This vibrant pictorial map of Melbourne, crafted in 1934 by John Power Studio for Wonder Maps of Melbourne.
Drawn in the style of famed-pictorial mapmaker Macdonald Gill, the map unfolds the city of Melbourne in panoramic view. City blocks are not just mundane shapes but structures brimming with life and energy. Much like Gill's work, the illustration teems with tiny figures that animate the cityscape, from pedestrians and cyclists navigating the streets to sailors aboard ships in Port Phillip Bay.
The heart of the city is teeming with iconic landmarks of Melbourne, such as the impressive dome of the State Library Victoria and the sprawling Royal Exhibition Building, each annotated with handwritten notes that possess the charm of personal correspondence. The Yarra River snakes through the map in a serpentine fashion, acting as a natural guide to the city's layout. The city’s green lungs, the Royal Botanic Gardens, are captured in their verdant glory, while the Melbourne Cricket Ground thrums with the activity of a match in progress.
Embellishing the map are numerous whimsical notes that add personality to the city’s portrayal, infusing the map with a unique blend of levity and charm. Text vignettes, popping from buildings and figures, hold clever quips and anecdotes about Melbourne’s life and culture in 1934. It's as though the city itself has turned into a chatty guide, eager to share its stories.
The map's border is uniquely Australian, decorated with an ornate pattern of gum leaves and gum nuts. The border also insets eight images, each with its own caption title. These images serve as historical vignettes, providing glimpses into Melbourne's past and its natural beauty. They depict scenes of local wildlife and activities such as 'Tree climbing', 'Fishing', 'Hunting opossum', and 'Hunting birds'. Others illustrate historically significant sites and events, like 'Capt. Lonsdales' Cottage', the 'First police station', and a 'Native burial'.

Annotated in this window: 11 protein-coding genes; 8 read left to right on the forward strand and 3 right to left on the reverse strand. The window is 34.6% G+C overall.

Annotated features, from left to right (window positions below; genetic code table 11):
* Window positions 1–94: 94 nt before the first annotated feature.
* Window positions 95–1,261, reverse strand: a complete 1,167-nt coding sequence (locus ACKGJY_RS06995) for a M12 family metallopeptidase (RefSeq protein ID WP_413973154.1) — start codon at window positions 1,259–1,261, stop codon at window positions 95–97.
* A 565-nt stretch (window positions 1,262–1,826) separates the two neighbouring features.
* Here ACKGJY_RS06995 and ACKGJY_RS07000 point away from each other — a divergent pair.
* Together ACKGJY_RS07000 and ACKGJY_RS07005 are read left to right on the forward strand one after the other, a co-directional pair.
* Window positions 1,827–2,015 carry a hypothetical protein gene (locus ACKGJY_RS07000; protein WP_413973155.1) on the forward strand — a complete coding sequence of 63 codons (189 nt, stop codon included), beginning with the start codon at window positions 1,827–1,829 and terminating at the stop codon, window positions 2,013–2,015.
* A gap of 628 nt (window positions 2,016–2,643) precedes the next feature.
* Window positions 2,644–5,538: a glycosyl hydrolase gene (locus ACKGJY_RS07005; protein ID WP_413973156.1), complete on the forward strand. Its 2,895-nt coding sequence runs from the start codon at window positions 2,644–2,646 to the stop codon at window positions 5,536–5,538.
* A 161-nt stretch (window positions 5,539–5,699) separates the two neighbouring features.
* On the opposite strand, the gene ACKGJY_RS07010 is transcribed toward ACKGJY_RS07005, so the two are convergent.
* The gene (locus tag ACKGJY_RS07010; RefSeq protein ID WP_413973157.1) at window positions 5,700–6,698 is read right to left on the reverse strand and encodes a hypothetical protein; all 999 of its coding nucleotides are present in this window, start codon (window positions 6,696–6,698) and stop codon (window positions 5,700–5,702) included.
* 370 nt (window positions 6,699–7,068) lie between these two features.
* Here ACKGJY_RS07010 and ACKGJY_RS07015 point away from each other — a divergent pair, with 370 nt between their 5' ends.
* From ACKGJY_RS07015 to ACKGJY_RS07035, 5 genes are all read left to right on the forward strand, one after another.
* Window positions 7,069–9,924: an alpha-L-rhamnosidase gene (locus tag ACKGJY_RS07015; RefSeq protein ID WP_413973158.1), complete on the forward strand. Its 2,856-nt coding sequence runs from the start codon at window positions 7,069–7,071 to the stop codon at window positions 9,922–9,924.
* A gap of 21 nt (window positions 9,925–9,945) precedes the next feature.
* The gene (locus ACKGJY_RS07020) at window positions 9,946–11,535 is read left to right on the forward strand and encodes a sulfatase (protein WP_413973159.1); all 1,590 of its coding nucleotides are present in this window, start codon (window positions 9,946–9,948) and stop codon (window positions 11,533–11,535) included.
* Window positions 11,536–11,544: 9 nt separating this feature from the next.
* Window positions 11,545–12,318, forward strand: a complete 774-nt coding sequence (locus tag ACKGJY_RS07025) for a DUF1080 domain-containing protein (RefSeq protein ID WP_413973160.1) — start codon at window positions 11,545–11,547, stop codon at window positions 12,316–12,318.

A striking yellow banner emblazons the lower left corner of the map, proudly declaring Melbourne's achievements in its 'Centenary Year'. It proclaims Melbourne's growing population and the city's meticulous urban planning, wide streets, and lovely gardens. This statement reveals Melbourne's pride in its growth and development, casting the city as an attractive destination for visitors.
In the center, an interesting feature awaits the viewer - a panel designed as an open book. The left page echoes the same statements found on the yellow banner about Melbourne's Centenary Year. The right page, however, remains blank, intended for autographs - perhaps as a keepsake for those who have visited and experienced Melbourne in its special centenary year.
Standing prominently on the year '1934' is a small figure, seemingly poised to leap into the city's bustling activity. The figure offers a sense of scale and injects a whimsical touch into the map's otherwise structured portrayal of the city.
The map is the brainchild of O. J. Dale, a creative talent who has deftly woven history, humor, and artistry into this representation of Melbourne. The final product was brought to life by Troedel & Cooper, their precise printing techniques ensuring every detail of Dale's vision is immaculately presented.
This pictorial map, therefore, isn't merely a tool for navigating the city. It's a charming memento of Melbourne's past, an ode to its Centenary Year, and an artistic masterpiece in its own right.